Introduction to .eu domain disputes

18 Jan 2012
Alasdair Taylor

The creation of the .eu domain was endorsed by the European Parliament back in March 2000, but took 5 more years to become a reality. The motive for introducing a European TLD was to “accelerate electronic commerce” in the EU; it was also part of the effort to promote Community-consciousness, both within the EU and without. The domain has certainly been a success, quickly becoming one of the world’s most popular TLDs; but with that success has come conflict.


In May 2003 the European Registry for Internet Domains (EURid) was selected as the .eu registry, and was entrusted with the organisation, administration and management of the new .eu domain. EURid is a not-for-profit organisation whose fees are intended only to cover its costs.

EURid has appointed the Arbitration Court attached to the Czech Chamber of Commerce as its provider of .eu ADR services. In principle it could appoint more providers in future.


Under the .eu Regulation, ADR proceedings may be initiated by any person: you do not need to be the owner of the trade mark or name upon which a complaint is based.

The ADR proceedings will usually be conducted in the language specified in the registration agreement, and in practice that often means English.

The complainant files a complaint in the requisite form and pays the up-front fees. The fees vary with the number of domain names at issue and the number of panellists chosen, and range between Euros 1300 and 7100+. After the complaint is filed and the fee paid, a block is put on the domain name preventing transfer for the duration of the proceedings. The respondent’s case is set out in its response, which must be filed within 30 working days of the date of receipt of the complaint. If no response is received, the expert is empowered to consider this as a ground to accept the complainant’s arguments. In most cases there will be no opportunity for the complainant to reply to the respondent’s response.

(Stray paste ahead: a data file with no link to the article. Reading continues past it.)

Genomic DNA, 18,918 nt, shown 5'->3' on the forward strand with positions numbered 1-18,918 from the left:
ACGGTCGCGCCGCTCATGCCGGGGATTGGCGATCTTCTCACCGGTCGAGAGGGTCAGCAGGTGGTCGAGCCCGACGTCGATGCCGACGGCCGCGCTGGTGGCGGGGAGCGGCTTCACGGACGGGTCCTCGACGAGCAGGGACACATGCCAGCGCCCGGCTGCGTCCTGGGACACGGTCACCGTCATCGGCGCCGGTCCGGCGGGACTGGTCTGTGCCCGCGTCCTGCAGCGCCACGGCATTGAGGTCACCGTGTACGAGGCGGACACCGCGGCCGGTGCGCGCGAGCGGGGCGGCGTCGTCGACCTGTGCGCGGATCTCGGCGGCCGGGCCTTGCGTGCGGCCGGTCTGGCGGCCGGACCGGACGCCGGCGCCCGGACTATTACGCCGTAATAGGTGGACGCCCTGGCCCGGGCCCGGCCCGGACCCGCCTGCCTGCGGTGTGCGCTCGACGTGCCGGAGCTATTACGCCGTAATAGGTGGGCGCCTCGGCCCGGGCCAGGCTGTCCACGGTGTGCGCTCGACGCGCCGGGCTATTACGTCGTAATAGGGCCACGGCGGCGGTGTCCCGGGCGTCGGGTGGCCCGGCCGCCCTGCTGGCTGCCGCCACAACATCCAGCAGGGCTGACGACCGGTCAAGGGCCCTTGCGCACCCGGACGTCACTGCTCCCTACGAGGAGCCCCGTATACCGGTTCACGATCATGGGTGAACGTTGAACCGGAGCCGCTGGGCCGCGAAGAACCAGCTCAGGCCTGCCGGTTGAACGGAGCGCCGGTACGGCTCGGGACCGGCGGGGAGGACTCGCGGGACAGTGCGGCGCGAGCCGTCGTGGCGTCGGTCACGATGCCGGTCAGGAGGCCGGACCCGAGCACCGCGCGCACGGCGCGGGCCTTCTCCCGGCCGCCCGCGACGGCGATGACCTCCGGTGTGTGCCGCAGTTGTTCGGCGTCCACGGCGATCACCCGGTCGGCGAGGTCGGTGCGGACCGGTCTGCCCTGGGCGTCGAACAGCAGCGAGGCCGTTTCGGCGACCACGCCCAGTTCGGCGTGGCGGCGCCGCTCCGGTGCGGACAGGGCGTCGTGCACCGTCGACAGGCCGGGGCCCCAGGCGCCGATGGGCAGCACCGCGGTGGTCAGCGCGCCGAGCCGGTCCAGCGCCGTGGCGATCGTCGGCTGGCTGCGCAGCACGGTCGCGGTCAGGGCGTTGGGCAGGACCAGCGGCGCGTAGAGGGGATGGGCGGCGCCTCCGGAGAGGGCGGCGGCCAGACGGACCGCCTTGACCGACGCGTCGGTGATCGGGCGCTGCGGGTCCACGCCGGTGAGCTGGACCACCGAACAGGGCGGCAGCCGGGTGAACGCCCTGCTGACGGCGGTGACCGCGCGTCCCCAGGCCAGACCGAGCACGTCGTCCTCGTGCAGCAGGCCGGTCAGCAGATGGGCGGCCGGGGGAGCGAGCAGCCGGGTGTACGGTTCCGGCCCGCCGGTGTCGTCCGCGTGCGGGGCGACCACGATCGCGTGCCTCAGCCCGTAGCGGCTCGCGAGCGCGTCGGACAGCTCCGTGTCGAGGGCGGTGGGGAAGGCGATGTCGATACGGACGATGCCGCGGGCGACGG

However, the ADR panel does have the power to request further information and/or documents from the parties. Oral hearings may be ordered in “exceptional circumstances”, but in practice that is likely to mean almost never.

The remedies available are revocation and transfer or the domain name(s) at issue; the remedy will be implemented by the domain registrar. There is no appeal from a panel decision (unlike, for instance, at Nominet). However, an aggrieved party is free to initiate court proceedings

Substantive rules

The substantive rules governing .eu domain name arbitrations are set out in Article 21 of the .eu Regulation:

“A registered domain name shall be subject to revocation, using an appropriate extra-judicial or judicial procedure, where that name is identical or confusingly similar to a name in respect of which a right is recognised or established by national and/or community law … and where it: (a) has been registered by its holder without rights or legitimate interest in the name; or (b) has been registered or is being used in bad faith.”

Providing there is identity or confusing similarity between the domain name and someone else’s name or mark, you only need to establish one of the other criterion – a lack of rights/legitimate interest upon registration or bad faith – to succeed in the ADR proceedings.

The UDRP contains much the same criteria, but under the UDRP both need to be established to ground an action. It is unclear why the Commission decided to treat these criteria as disjunctive, given that the Recitals to the Regulation highlight the UDRP (as administered by WIPO) as an example of best practice – and given the trenchant criticism from many quarters that the UDRP is (or has been applied in a way that is) excessively pro-complainant.

Respondent’s rights and legitimate interests

How can a respondent demonstrate rights or legitimate interests in a domain?

“Rights” usually means trade mark rights, registered or unregistered. An issue here will be whether names used in a non-commercial context can give rise to relevant rights.